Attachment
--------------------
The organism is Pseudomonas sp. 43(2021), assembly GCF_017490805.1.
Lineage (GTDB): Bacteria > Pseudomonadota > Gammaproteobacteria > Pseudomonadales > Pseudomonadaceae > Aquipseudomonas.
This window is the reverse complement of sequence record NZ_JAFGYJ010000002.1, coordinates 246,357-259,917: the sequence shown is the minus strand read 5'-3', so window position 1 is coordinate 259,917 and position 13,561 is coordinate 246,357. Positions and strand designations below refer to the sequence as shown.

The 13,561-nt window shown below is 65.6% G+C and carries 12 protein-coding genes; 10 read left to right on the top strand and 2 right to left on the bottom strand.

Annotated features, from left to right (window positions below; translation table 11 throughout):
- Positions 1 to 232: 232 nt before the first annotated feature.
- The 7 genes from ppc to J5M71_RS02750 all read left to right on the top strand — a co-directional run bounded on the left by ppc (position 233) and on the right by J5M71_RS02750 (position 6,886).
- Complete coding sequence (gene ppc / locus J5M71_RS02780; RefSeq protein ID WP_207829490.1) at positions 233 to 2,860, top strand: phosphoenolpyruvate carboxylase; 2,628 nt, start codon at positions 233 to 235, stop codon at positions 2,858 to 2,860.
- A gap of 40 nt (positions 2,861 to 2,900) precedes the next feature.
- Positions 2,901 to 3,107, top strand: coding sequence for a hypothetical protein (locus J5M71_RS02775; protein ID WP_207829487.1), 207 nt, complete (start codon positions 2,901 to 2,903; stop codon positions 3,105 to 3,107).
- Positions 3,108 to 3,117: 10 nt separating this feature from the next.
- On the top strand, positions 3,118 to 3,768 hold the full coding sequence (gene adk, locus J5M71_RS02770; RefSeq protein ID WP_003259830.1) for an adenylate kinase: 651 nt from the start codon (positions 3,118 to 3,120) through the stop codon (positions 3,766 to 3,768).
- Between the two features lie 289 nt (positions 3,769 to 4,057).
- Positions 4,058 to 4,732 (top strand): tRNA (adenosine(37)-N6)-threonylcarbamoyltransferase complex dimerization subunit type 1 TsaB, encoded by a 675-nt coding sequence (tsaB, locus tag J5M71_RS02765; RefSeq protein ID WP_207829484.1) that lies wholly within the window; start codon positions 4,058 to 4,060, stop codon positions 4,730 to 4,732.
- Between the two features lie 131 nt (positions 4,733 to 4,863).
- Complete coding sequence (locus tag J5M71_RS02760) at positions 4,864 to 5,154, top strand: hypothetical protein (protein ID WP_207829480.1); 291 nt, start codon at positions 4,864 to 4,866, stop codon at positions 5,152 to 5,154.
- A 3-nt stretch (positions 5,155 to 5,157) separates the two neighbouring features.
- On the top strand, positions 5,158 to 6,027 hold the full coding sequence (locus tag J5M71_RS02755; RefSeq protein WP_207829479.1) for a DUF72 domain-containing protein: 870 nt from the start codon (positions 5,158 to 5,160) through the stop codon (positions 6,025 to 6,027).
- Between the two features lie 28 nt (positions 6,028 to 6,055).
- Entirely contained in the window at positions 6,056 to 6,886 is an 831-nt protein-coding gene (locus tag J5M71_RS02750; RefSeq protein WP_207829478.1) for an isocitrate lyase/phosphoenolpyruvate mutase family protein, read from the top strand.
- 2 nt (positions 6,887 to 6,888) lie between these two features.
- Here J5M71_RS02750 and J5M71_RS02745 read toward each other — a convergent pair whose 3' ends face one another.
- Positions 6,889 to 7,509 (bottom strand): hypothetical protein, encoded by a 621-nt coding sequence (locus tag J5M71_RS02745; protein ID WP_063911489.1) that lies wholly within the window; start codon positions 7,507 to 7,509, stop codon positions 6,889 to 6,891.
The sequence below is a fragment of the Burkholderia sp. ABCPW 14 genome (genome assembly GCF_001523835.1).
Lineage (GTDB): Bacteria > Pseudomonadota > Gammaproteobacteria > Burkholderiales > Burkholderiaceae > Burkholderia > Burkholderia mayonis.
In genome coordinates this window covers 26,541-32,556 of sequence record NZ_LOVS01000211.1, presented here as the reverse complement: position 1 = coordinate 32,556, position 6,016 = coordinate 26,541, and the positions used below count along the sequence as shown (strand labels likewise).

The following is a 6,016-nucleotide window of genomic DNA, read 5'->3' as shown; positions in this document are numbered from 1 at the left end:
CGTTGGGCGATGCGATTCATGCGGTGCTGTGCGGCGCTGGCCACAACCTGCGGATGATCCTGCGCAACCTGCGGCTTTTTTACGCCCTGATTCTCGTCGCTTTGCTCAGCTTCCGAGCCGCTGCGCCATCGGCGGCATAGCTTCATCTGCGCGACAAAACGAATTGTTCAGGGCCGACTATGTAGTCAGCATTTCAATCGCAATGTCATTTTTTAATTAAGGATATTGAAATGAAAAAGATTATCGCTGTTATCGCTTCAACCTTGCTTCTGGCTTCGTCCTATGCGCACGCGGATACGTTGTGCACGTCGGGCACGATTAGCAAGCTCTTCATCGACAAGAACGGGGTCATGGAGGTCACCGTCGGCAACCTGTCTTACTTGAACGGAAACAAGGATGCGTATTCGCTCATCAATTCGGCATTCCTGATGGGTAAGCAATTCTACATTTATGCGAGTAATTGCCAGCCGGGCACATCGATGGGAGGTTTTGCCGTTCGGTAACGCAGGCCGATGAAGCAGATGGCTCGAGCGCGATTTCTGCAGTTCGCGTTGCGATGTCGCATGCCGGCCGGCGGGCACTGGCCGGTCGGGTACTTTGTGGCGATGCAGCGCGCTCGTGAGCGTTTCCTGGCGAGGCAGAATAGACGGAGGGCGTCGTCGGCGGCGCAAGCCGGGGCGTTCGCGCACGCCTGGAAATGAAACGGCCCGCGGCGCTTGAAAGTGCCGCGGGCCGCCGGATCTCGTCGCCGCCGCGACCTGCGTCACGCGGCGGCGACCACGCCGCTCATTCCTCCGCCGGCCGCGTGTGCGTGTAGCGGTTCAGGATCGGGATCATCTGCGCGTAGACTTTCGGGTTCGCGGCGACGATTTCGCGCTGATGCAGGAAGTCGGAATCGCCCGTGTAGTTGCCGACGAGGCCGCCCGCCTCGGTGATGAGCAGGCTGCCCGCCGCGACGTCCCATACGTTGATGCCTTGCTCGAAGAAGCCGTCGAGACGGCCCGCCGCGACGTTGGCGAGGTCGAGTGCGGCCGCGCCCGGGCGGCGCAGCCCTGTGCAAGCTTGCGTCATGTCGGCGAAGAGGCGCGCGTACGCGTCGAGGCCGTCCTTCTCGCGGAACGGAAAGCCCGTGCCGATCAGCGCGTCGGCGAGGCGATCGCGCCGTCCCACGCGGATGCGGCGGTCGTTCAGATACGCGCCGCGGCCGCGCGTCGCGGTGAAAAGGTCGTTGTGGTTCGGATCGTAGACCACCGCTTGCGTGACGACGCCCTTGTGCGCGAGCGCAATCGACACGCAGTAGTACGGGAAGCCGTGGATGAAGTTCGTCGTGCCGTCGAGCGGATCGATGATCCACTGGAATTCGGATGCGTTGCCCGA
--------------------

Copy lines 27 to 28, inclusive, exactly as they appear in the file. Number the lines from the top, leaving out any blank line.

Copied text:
The following is a 6,016-nucleotide window of genomic DNA, read 5'->3' as shown; positions in this document are numbered from 1 at the left end:
CGTTGGGCGATGCGATTCATGCGGTGCTGTGCGGCGCTGGCCACAACCTGCGGATGATCCTGCGCAACCTGCGGCTTTTTTACGCCCTGATTCTCGTCGCTTTGCTCAGCTTCCGAGCCGCTGCGCCATCGGCGGCATAGCTTCATCTGCGCGACAAAACGAATTGTTCAGGGCCGACTATGTAGTCAGCATTTCAATCGCAATGTCATTTTTTAATTAAGGATATTGAAATGAAAAAGATTATCGCTGTTATCGCTTCAACCTTGCTTCTGGCTTCGTCCTATGCGCACGCGGATACGTTGTGCACGTCGGGCACGATTAGCAAGCTCTTCATCGACAAGAACGGGGTCATGGAGGTCACCGTCGGCAACCTGTCTTACTTGAACGGAAACAAGGATGCGTATTCGCTCATCAATTCGGCATTCCTGATGGGTAAGCAATTCTACATTTATGCGAGTAATTGCCAGCCGGGCACATCGATGGGAGGTTTTGCCGTTCGGTAACGCAGGCCGATGAAGCAGATGGCTCGAGCGCGATTTCTGCAGTTCGCGTTGCGATGTCGCATGCCGGCCGGCGGGCACTGGCCGGTCGGGTACTTTGTGGCGATGCAGCGCGCTCGTGAGCGTTTCCTGGCGAGGCAGAATAGACGGAGGGCGTCGTCGGCGGCGCAAGCCGGGGCGTTCGCGCACGCCTGGAAATGAAACGGCCCGCGGCGCTTGAAAGTGCCGCGGGCCGCCGGATCTCGTCGCCGCCGCGACCTGCGTCACGCGGCGGCGACCACGCCGCTCATTCCTCCGCCGGCCGCGTGTGCGTGTAGCGGTTCAGGATCGGGATCATCTGCGCGTAGACTTTCGGGTTCGCGGCGACGATTTCGCGCTGATGCAGGAAGTCGGAATCGCCCGTGTAGTTGCCGACGAGGCCGCCCGCCTCGGTGATGAGCAGGCTGCCCGCCGCGACGTCCCATACGTTGATGCCTTGCTCGAAGAAGCCGTCGAGACGGCCCGCCGCGACGTTGGCGAGGTCGAGTGCGGCCGCGCCCGGGCGGCGCAGCCCTGTGCAAGCTTGCGTCATGTCGGCGAAGAGGCGCGCGTACGCGTCGAGGCCGTCCTTCTCGCGGAACGGAAAGCCCGTGCCGATCAGCGCGTCGGCGAGGCGATCGCGCCGTCCCACGCGGATGCGGCGGTCGTTCAGATACGCGCCGCGGCCGCGCGTCGCGGTGAAAAGGTCGTTGTGGTTCGGATCGTAGACCACCGCTTGCGTGACGACGCCCTTGTGCGCGAGCGCAATCGACACGCAGTAGTACGGGAAGCCGTGGATGAAGTTCGTCGTGCCGTCGAGCGGATCGATGATCCACTGGAATTCGGATGCGTTGCCCGA